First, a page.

Posts Tagged ‘literary fiction’

The Prague CemeteryI’ve read a few books by Eco, now – The Name of the Rose, Foucault’s Pendulum, The Mysterious Flame of Queen Loana and now this. While I didn’t think The Prague Cemetery was as good as the first two novels in that list, it was much, much better than the third.

The premise of this book is quite daring – on several levels. Using a wide array of historically accurate sources, Eco creates a fictional character who almost single-handedly, it seems, creates the vitriolic anti-Semitism of fin de siècle Europe, which culminates in the Russian creation of The Protocols of the Elders of Zion, which then, of course, leads to the terrible events of the 1930s and 40s.

Daring, because the subject matter is so sensitive; and because Eco’s narrative pretty attributes it all to one man; and because, except for the main character, it’s all – apparently – historically accurate: all the other characters (with a couple of minor exceptions and conflations) are real historical personages, all the events really happened. Daring also, because the main character develops two personalities, whose diaries and notes form letters to each other.

(Fictional) Simone Simonini, inspired by his (real) grandfather’s anti-Semitism as expressed in a (real) letter to (the real) Abbé Barruel, embarks on a career as a dishonest notary; he becomes a cunning forger first in his native Italy (Piedmont, actually, as there was no Italy as we know it in the mid-nineteenth century) and later in his adoptive France. He gets caught up in various historical events – Garibaldi’s battles in Sicily, the Fourth French Revolution, sensational exposés of Masonic rituals – and all the while develops his plans to discredit the Jewish people by concocting a fanciful story of a group of rabbis meeting in the Prague cemetery to discuss their plans to take over the world by such dastardly means as infiltrating governments and banks, introducing freedom of speech and social reforms and promoting republicanism.

Many long stretches of the book are fascinating reconstructions of historical intrigues. The sub-plot regarding a false persona that was created through psychological trauma is very promising at the beginning, but quickly becomes little more than a foil for Simonini’s amnesiac search for his own history. The depth of his hatred for Judaism – and for Jesuits, women, Germans, the French, Italians – in fact everyone except himself – is also quite entertaining. The various guises and ploys, plots and actions that Simonini is involved with make him a very appealing anti-hero. The milieu of late nineteenth century history-making and hysteria is expertly recreated.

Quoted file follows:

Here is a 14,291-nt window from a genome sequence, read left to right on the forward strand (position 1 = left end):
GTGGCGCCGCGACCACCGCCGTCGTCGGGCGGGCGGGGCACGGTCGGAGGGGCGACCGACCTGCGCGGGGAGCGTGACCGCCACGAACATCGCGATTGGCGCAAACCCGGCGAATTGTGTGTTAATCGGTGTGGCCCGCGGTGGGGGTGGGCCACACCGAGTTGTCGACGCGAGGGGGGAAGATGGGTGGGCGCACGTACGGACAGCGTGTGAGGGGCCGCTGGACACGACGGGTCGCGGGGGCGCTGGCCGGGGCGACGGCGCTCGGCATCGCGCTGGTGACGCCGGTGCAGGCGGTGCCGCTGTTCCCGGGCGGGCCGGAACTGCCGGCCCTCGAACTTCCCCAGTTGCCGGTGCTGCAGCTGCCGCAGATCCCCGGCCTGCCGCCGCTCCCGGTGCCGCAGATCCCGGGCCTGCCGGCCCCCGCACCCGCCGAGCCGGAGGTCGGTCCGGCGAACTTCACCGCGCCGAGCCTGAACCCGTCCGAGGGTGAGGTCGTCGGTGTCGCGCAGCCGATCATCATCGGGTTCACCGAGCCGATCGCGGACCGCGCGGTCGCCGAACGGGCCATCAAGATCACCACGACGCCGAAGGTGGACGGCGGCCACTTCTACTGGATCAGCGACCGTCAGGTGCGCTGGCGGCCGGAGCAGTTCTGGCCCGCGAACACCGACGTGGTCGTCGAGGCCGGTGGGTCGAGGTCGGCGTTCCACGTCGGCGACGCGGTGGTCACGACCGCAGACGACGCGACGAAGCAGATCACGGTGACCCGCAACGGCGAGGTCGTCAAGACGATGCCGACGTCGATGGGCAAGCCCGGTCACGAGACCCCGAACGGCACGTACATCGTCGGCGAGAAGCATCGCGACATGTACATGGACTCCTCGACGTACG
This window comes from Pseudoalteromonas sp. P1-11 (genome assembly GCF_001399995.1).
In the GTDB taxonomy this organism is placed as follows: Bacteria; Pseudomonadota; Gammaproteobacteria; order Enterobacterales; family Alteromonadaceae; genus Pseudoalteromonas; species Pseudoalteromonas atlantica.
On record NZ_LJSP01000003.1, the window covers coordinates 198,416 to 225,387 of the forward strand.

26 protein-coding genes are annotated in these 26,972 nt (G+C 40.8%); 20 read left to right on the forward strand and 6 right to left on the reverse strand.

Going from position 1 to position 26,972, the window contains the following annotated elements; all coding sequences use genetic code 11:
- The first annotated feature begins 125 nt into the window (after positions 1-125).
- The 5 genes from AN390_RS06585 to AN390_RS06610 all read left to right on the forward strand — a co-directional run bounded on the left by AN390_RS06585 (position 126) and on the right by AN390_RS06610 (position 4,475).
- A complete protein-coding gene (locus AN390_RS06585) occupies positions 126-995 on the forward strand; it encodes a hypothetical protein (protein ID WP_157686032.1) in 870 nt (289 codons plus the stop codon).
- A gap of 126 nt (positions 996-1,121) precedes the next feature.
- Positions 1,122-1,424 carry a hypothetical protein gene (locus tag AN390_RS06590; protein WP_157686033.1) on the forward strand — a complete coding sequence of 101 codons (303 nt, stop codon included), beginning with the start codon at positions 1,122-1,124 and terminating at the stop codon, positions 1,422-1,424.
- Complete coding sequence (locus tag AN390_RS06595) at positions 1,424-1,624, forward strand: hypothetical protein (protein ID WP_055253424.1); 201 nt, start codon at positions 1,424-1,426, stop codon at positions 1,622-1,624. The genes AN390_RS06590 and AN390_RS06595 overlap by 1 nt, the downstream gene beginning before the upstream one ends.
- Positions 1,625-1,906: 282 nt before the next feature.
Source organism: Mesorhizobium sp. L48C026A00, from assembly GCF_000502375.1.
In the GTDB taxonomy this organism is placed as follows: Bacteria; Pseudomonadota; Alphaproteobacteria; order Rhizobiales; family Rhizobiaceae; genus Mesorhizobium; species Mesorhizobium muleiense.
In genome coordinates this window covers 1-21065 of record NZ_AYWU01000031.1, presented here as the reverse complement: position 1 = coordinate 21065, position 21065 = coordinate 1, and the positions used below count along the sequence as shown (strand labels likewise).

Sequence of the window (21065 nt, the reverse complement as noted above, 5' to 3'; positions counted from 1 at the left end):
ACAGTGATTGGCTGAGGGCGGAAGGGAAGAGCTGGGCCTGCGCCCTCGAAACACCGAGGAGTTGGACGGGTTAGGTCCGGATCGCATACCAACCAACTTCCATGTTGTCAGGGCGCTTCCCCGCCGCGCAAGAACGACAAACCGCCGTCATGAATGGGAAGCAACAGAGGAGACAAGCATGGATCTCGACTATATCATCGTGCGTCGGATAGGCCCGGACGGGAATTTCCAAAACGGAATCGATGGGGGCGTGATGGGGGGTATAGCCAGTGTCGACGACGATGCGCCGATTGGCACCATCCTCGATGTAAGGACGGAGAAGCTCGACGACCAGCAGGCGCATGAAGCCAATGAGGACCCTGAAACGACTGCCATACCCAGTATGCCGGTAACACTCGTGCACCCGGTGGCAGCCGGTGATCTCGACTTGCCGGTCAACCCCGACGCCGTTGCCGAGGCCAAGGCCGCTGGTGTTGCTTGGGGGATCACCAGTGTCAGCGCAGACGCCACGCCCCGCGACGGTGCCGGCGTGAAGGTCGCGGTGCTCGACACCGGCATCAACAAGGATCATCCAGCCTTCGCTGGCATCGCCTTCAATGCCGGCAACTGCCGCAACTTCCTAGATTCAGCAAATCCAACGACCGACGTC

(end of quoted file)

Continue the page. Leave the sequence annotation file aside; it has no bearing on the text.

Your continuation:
And when I was old enough to understand, [my grandfather] reminded me that the Jew, as well as being as vain as a Spaniard, ignorant as a Croat, greedy as a Levantine, ungrateful as a Maltese, insolent as a gypsy, dirty as an Englishman, unctuous as a Kalmuck, imperious as a Prussian and as slanderous as anyone from Asti, is adulterous through uncontrollable lust – the result of circumcision, which makes them more erectile, with a monstrous disproportion between their dwarfish build and the thickness of their semi-mutilated protuberance.

I dreamt about Jews every night for years and years.

A few facts make the narrative drag. The join-the-dots approach to constructing a plot means that the whole thing is rather meandering and it ends very suddenly. The double-narrative (actually, it’s a triple-narrative, as there is a Narrator-with-a-capital-N, too) doesn’t quite work; the mystery as to whether the secondary personality is a figment or a real person isn’t that mysterious. And lists – throughout his work, Eco cannot resist a good list, and they do start to seem like he’s showing off his impressive erudition.

We decided that the Grand Master of the Supreme Council of Charleston bore the titles of Brother General, Sovereign Commander, Master Adept of the Grand Symbolic Lodge, Secret Master, Perfect Master, Intimate Secretary, Provost and Judge, Master Elect of the Nine, Illustrious Elect of the Fifteen, Sublime Knight Elect, Chief of the Twelve Tribes, Grand Master Architect, Scottish Grand Elect of the Sacred Visage, Perfect and Sublime Mason, Knight of the East or of the Sword, Prince of Jerusalem, Knight of the East and West, Sovereign Prince of the Rose Croix, Grand Pontiff, Venerable Master ad vitam of all Symbolic Lodges, Noachite of Prussian Knight, Grand Master of the Key, Prince of Libanus and of the Tabernacle, Knight of the Brazen Serpent, Knight Commander of the Temple, Knight of the Sun, Prince Adept, Scottish Knight of Saint Andrew, Grand Elect Knight Kadosh, Perfect Initiate, Grand Inspector Inquisitor, Clear and Sublime Prince of the Royal Secret, Thirty-Three, Most Powerful Sovereign Commander General Grand Master Conservator of the Sacred Palladium, Sovereign Pontiff of Universal Freemasonry.